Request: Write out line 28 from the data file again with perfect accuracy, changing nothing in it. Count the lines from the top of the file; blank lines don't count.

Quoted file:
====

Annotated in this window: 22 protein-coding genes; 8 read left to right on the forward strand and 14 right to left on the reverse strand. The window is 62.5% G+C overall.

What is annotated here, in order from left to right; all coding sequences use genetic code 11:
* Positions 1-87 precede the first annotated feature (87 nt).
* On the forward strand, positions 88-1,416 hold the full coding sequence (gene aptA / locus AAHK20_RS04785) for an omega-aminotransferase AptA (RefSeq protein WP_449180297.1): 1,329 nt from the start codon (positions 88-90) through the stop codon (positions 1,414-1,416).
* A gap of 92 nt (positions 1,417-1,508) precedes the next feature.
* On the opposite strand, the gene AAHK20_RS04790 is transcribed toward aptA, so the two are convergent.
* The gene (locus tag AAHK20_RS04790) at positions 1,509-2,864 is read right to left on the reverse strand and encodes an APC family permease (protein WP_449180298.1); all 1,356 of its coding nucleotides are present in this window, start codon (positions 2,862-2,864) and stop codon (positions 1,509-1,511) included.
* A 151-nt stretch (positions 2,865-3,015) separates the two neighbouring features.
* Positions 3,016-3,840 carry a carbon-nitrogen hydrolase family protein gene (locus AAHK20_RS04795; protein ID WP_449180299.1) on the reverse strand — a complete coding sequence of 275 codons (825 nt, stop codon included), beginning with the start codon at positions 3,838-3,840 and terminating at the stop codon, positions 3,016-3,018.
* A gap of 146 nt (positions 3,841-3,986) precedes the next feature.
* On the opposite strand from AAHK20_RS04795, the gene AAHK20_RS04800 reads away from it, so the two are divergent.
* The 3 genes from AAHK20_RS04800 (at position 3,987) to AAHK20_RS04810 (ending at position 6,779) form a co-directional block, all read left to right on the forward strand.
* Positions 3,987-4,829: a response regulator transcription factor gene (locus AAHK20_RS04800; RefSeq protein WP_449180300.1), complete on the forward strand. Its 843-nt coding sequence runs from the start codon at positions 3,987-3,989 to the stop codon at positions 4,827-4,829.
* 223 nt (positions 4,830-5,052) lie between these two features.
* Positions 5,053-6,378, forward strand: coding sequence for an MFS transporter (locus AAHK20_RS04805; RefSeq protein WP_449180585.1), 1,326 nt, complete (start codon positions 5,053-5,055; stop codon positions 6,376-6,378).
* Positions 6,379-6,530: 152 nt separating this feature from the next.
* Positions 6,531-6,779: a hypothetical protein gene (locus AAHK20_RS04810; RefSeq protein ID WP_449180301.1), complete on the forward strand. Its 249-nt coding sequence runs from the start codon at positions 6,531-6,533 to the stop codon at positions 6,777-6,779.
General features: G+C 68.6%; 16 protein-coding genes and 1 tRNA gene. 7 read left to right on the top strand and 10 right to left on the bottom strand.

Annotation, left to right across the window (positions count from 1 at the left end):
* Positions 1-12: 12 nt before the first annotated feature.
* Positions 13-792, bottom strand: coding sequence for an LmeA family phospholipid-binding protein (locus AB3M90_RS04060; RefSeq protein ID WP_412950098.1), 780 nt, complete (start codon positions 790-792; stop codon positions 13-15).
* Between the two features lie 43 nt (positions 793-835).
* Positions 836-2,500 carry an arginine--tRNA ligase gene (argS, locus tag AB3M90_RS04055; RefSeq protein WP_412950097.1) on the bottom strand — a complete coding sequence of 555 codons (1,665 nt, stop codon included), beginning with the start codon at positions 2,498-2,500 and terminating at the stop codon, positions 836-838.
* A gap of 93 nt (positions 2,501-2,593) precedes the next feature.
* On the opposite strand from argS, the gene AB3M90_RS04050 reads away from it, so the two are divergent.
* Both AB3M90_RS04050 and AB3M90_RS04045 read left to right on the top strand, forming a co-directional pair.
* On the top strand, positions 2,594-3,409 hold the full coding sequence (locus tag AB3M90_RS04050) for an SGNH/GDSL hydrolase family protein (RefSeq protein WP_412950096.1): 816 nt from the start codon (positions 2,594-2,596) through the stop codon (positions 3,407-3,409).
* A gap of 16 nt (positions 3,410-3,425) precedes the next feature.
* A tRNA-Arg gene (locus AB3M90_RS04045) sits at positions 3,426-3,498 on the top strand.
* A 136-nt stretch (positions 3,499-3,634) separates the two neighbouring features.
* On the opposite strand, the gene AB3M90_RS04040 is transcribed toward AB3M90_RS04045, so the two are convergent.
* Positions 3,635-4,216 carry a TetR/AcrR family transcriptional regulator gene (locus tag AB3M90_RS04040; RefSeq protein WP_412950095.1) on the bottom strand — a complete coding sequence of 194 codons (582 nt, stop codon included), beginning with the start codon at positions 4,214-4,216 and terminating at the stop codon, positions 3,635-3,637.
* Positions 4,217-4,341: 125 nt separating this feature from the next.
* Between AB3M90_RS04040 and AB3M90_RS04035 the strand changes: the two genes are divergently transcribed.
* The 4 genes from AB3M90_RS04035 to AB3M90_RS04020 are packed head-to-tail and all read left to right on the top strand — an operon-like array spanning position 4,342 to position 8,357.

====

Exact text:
* A gap of 16 nt (positions 3,410-3,425) precedes the next feature.